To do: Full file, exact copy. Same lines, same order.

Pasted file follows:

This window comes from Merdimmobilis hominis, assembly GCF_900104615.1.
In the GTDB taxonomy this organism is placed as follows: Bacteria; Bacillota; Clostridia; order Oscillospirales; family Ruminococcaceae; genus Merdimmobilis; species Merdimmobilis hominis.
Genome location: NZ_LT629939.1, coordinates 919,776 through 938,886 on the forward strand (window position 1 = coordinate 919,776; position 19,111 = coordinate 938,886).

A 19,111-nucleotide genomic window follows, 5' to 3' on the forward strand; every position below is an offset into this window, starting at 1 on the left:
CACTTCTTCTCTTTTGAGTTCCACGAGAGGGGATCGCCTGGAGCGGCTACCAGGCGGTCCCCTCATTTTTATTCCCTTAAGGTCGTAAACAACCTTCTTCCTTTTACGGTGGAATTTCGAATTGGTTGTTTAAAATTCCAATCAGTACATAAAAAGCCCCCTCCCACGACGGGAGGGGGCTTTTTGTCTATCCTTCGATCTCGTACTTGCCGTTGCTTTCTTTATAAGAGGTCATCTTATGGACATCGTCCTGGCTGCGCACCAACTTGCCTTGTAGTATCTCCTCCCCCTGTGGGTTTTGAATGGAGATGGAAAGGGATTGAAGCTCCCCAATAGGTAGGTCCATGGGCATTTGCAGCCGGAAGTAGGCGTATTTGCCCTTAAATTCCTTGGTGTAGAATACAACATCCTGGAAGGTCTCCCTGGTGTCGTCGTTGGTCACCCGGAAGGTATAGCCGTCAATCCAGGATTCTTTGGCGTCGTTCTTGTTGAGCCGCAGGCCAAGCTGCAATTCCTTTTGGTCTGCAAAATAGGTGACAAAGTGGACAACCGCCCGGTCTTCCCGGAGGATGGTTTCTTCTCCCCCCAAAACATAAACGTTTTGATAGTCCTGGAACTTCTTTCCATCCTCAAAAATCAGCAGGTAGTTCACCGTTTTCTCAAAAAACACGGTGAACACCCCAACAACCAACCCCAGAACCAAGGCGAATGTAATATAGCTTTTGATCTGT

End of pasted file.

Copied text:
This window comes from Merdimmobilis hominis, assembly GCF_900104615.1.
In the GTDB taxonomy this organism is placed as follows: Bacteria; Bacillota; Clostridia; order Oscillospirales; family Ruminococcaceae; genus Merdimmobilis; species Merdimmobilis hominis.
Genome location: NZ_LT629939.1, coordinates 919,776 through 938,886 on the forward strand (window position 1 = coordinate 919,776; position 19,111 = coordinate 938,886).

A 19,111-nucleotide genomic window follows, 5' to 3' on the forward strand; every position below is an offset into this window, starting at 1 on the left:
CACTTCTTCTCTTTTGAGTTCCACGAGAGGGGATCGCCTGGAGCGGCTACCAGGCGGTCCCCTCATTTTTATTCCCTTAAGGTCGTAAACAACCTTCTTCCTTTTACGGTGGAATTTCGAATTGGTTGTTTAAAATTCCAATCAGTACATAAAAAGCCCCCTCCCACGACGGGAGGGGGCTTTTTGTCTATCCTTCGATCTCGTACTTGCCGTTGCTTTCTTTATAAGAGGTCATCTTATGGACATCGTCCTGGCTGCGCACCAACTTGCCTTGTAGTATCTCCTCCCCCTGTGGGTTTTGAATGGAGATGGAAAGGGATTGAAGCTCCCCAATAGGTAGGTCCATGGGCATTTGCAGCCGGAAGTAGGCGTATTTGCCCTTAAATTCCTTGGTGTAGAATACAACATCCTGGAAGGTCTCCCTGGTGTCGTCGTTGGTCACCCGGAAGGTATAGCCGTCAATCCAGGATTCTTTGGCGTCGTTCTTGTTGAGCCGCAGGCCAAGCTGCAATTCCTTTTGGTCTGCAAAATAGGTGACAAAGTGGACAACCGCCCGGTCTTCCCGGAGGATGGTTTCTTCTCCCCCCAAAACATAAACGTTTTGATAGTCCTGGAACTTCTTTCCATCCTCAAAAATCAGCAGGTAGTTCACCGTTTTCTCAAAAAACACGGTGAACACCCCAACAACCAACCCCAGAACCAAGGCGAATGTAATATAGCTTTTGATCTGT